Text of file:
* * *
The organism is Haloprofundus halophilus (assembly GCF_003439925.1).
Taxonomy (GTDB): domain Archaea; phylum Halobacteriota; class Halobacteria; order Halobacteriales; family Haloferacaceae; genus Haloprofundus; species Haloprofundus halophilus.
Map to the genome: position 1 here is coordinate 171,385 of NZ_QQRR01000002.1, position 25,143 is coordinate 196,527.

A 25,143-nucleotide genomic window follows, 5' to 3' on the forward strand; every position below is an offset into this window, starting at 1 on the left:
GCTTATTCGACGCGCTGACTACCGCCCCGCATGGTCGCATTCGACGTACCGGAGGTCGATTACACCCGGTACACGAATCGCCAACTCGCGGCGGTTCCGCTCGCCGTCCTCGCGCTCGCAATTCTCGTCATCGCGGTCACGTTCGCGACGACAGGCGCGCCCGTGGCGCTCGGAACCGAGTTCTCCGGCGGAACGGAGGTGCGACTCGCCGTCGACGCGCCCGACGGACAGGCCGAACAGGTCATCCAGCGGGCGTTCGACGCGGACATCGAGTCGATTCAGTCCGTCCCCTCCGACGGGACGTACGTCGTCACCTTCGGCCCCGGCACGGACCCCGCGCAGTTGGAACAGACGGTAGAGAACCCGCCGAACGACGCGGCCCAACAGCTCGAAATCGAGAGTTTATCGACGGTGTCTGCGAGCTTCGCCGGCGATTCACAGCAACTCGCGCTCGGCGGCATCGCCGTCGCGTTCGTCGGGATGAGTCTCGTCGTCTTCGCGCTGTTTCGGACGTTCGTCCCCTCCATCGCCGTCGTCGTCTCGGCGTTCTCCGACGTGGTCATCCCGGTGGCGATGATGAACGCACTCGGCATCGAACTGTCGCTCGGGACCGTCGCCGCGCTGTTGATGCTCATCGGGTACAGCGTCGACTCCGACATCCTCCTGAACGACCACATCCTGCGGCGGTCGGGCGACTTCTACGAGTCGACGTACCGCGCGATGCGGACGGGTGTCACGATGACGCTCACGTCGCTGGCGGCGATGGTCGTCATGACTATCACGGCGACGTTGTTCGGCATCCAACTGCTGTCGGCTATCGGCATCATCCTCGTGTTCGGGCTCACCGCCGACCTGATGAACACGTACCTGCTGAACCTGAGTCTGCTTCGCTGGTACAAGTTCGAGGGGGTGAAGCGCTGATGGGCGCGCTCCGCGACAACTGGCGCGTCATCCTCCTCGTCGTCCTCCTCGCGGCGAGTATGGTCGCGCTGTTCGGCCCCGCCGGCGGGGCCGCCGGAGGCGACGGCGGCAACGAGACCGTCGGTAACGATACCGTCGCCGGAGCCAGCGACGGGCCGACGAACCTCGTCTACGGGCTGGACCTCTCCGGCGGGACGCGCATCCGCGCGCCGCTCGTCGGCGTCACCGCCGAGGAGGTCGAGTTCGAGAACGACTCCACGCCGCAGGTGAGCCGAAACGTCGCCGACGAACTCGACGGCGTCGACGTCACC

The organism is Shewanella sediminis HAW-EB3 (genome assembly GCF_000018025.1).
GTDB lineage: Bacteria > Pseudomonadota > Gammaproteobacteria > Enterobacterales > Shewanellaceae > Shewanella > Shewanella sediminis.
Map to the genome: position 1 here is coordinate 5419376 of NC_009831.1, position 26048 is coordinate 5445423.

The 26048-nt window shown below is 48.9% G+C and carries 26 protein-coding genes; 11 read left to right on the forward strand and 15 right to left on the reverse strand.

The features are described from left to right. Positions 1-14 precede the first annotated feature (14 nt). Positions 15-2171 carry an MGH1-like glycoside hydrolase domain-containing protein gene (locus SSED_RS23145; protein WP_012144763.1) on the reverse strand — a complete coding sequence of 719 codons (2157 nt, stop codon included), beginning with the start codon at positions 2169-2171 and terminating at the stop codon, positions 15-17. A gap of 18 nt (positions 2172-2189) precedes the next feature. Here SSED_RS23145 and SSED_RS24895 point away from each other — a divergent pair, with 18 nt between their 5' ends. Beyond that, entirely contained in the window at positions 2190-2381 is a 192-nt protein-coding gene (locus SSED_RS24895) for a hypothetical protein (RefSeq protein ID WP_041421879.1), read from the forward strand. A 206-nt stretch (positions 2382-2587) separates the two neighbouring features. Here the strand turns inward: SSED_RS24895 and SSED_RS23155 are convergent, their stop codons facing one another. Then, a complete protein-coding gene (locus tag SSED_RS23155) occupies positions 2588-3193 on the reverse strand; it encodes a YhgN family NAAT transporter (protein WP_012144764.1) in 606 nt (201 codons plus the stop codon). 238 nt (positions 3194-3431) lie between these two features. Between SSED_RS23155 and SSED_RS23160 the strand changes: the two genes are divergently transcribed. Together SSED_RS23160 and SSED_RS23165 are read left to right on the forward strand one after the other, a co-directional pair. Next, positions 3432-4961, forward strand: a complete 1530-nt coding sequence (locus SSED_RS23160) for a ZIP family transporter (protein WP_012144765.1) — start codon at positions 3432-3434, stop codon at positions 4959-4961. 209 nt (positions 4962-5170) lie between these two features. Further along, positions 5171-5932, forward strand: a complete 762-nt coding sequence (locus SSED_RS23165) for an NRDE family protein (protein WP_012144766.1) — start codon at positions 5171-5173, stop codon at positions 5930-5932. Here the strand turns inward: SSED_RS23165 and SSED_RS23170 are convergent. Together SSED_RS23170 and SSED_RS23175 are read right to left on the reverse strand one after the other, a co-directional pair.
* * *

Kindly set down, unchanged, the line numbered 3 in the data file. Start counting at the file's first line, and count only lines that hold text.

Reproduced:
Map to the genome: position 1 here is coordinate 171,385 of NZ_QQRR01000002.1, position 25,143 is coordinate 196,527.